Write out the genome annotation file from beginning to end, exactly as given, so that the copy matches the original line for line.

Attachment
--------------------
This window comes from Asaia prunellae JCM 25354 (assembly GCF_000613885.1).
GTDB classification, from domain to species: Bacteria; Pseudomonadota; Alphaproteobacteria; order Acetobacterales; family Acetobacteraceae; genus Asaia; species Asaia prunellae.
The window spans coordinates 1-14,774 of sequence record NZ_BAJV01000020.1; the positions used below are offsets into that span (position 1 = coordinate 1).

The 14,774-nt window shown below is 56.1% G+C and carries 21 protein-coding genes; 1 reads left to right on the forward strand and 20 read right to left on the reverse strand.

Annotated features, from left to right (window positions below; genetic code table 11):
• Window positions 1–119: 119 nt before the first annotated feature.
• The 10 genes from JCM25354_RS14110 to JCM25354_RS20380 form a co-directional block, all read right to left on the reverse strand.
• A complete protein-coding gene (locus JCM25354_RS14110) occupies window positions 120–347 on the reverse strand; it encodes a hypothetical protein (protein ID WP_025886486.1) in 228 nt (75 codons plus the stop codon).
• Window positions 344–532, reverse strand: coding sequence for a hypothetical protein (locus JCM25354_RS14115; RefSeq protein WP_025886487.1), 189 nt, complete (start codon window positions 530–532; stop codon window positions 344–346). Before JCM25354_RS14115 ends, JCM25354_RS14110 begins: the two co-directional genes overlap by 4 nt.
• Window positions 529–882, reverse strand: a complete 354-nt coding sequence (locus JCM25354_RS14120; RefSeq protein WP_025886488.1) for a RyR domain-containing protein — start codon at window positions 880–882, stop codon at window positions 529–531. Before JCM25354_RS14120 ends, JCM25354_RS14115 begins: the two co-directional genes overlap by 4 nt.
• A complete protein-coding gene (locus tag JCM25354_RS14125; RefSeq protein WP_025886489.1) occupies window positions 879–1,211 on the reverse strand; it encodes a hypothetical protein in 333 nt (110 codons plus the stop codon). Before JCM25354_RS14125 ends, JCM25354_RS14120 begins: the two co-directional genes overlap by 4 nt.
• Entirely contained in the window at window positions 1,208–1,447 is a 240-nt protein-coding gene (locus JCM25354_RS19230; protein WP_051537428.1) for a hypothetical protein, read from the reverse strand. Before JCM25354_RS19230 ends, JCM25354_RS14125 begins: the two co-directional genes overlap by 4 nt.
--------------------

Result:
This window comes from Asaia prunellae JCM 25354 (assembly GCF_000613885.1).
GTDB classification, from domain to species: Bacteria; Pseudomonadota; Alphaproteobacteria; order Acetobacterales; family Acetobacteraceae; genus Asaia; species Asaia prunellae.
The window spans coordinates 1-14,774 of sequence record NZ_BAJV01000020.1; the positions used below are offsets into that span (position 1 = coordinate 1).

The 14,774-nt window shown below is 56.1% G+C and carries 21 protein-coding genes; 1 reads left to right on the forward strand and 20 read right to left on the reverse strand.

Annotated features, from left to right (window positions below; genetic code table 11):
• Window positions 1–119: 119 nt before the first annotated feature.
• The 10 genes from JCM25354_RS14110 to JCM25354_RS20380 form a co-directional block, all read right to left on the reverse strand.
• A complete protein-coding gene (locus JCM25354_RS14110) occupies window positions 120–347 on the reverse strand; it encodes a hypothetical protein (protein ID WP_025886486.1) in 228 nt (75 codons plus the stop codon).
• Window positions 344–532, reverse strand: coding sequence for a hypothetical protein (locus JCM25354_RS14115; RefSeq protein WP_025886487.1), 189 nt, complete (start codon window positions 530–532; stop codon window positions 344–346). Before JCM25354_RS14115 ends, JCM25354_RS14110 begins: the two co-directional genes overlap by 4 nt.
• Window positions 529–882, reverse strand: a complete 354-nt coding sequence (locus JCM25354_RS14120; RefSeq protein WP_025886488.1) for a RyR domain-containing protein — start codon at window positions 880–882, stop codon at window positions 529–531. Before JCM25354_RS14120 ends, JCM25354_RS14115 begins: the two co-directional genes overlap by 4 nt.
• A complete protein-coding gene (locus tag JCM25354_RS14125; RefSeq protein WP_025886489.1) occupies window positions 879–1,211 on the reverse strand; it encodes a hypothetical protein in 333 nt (110 codons plus the stop codon). Before JCM25354_RS14125 ends, JCM25354_RS14120 begins: the two co-directional genes overlap by 4 nt.
• Entirely contained in the window at window positions 1,208–1,447 is a 240-nt protein-coding gene (locus JCM25354_RS19230; protein WP_051537428.1) for a hypothetical protein, read from the reverse strand. Before JCM25354_RS19230 ends, JCM25354_RS14125 begins: the two co-directional genes overlap by 4 nt.